And they all said, “Are You the Son of God, then?” And He said to them, “Yes, I am.”
Before His death, Jesus underwent six trials; the first three were religious trials. John 18:13 says, “[They] led Him to Annas first; for he was father-in-law of Caiaphas, who was high priest that year.” Annas was a previous high priest. The religious leaders thought if they got his stamp of approval, they would be home free. So they took Jesus to Annas, who questioned Him about His teachings. Jesus said, “I spoke nothing in secret. Why do you question Me? Question those who have heard what I spoke to them; they know what I said” (vv. 20-21). Then one of the officers struck Jesus and said, “Is that the way You answer the high priest?” Jesus answered, “If I have spoken wrongly, testify of the wrong; but if rightly, why do you strike Me?” (vv. 22-23). What court of law do you know where physical violence is allowed? The whole thing was a sham.
The religious leaders did not have an answer for Jesus, so they took Him to Caiaphas. That was the second trial. Look at Matthew 26:63-65: “The high priest said to Him, ‘I adjure You by the living God, that You tell us whether You are the Christ, the Son of God.’ Jesus said to him, ‘You have said it yourself; nevertheless, I tell you, hereafter you will see the Son of Man sitting at the right hand of Power, and coming on the clouds of heaven.’ Then the high priest tore his robes and said, ‘He has blasphemed!’” Why was Caiaphas so upset? Jesus was quoting Daniel 7:13, which was a prophecy about the coming Messiah. He was saying, “I am the Son of God. I am equal to God Himself.” That sent Caiaphas over the edge. In verses 65-66, he said, “‘You have now heard the blasphemy, what do you think?’ They answered. ‘He deserves death!’”
That led to the third trial, the trial before the Sanhedrin, around 6 a.m. The Sanhedrin was kind of like the Supreme Court of Israel. It comprised seventy elders, and Caiaphas was the presiding officer. Look at Luke 22:70: “And they all said, ‘Are You the Son of God, then?’ And He said to them, ‘Yes, I am.’” Make no doubt about it: Jesus claimed to be the Son of God. A lot of people say, “I believe Jesus was a great teacher, a tremendous moral example.” Sorry, that is not an option. C. S. Lewis famously explained why you cannot say with any intellectual honesty that Jesus was just a good man. The fact is, He claimed to be the Son of God. Because of this, Lewis said, there are only three possibilities about who He was. One, He was a liar who went around trying to trick people. That does not sound like a tremendous moral example. Two, He was a lunatic. He thought He was the Son of God, even though He was not. There is only one other alternative, and that is Jesus is Lord. He is who He claimed to be. And if Jesus is Lord, then you and I have to take seriously everything He said. He said there is a heaven and there is a hell. He said there is only one way to escape hell, and that is through faith in Him. Jesus claimed to be God because He was God.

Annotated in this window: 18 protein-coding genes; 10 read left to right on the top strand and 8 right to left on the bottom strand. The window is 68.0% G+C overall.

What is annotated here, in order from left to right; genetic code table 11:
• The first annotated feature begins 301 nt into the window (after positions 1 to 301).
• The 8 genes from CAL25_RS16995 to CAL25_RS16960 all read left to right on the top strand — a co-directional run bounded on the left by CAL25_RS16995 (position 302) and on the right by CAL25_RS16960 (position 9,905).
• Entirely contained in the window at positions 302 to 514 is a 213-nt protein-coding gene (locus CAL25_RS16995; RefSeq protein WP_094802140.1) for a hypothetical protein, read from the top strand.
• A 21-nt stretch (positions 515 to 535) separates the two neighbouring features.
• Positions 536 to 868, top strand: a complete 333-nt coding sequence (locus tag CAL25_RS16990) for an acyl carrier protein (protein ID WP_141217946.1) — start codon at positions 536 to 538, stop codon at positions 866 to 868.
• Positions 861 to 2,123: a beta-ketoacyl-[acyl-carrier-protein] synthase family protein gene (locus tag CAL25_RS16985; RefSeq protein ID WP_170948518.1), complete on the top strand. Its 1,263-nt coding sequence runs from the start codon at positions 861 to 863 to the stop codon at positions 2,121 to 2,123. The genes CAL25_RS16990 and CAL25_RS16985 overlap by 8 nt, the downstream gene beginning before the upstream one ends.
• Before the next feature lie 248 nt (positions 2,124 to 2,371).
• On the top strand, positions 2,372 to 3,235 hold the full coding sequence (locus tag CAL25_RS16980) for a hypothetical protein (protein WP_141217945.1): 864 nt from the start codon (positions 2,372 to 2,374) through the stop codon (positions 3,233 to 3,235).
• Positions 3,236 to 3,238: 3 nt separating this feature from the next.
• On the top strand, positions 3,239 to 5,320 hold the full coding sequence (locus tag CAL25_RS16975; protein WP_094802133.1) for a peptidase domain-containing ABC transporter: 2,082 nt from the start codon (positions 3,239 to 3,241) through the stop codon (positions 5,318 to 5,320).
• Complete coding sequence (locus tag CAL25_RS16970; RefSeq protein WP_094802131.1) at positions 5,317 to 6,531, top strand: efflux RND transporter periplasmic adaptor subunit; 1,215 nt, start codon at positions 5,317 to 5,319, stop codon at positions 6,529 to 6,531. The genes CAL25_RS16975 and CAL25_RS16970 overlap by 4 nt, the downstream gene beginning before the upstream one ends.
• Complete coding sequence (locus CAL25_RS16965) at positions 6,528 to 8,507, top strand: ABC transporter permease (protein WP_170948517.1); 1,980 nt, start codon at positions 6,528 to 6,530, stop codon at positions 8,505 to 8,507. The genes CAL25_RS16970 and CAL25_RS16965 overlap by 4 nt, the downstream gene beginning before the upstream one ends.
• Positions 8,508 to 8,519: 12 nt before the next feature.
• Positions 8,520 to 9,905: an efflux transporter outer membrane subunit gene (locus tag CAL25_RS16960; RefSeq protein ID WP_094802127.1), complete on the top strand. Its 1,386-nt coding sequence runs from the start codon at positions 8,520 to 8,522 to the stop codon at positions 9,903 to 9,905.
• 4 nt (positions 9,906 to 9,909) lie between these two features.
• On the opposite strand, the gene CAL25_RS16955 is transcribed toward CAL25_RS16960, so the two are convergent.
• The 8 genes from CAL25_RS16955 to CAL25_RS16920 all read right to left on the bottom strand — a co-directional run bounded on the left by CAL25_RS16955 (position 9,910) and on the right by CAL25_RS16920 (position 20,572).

Today’s devotion is excerpted from “God On Trial” by Dr. Robert Jeffress, 2019.
C. S. Lewis, “Mere Christianity” (1952; repr., New York: HarperOne, 2007), 50-51.
Scripture quotations taken from the (NASB®) New American Standard Bible®, Copyright © 1960, 1971, 1977, 1995, 2020 by The Lockman Foundation. Used by permission. All rights reserved. www.lockman.org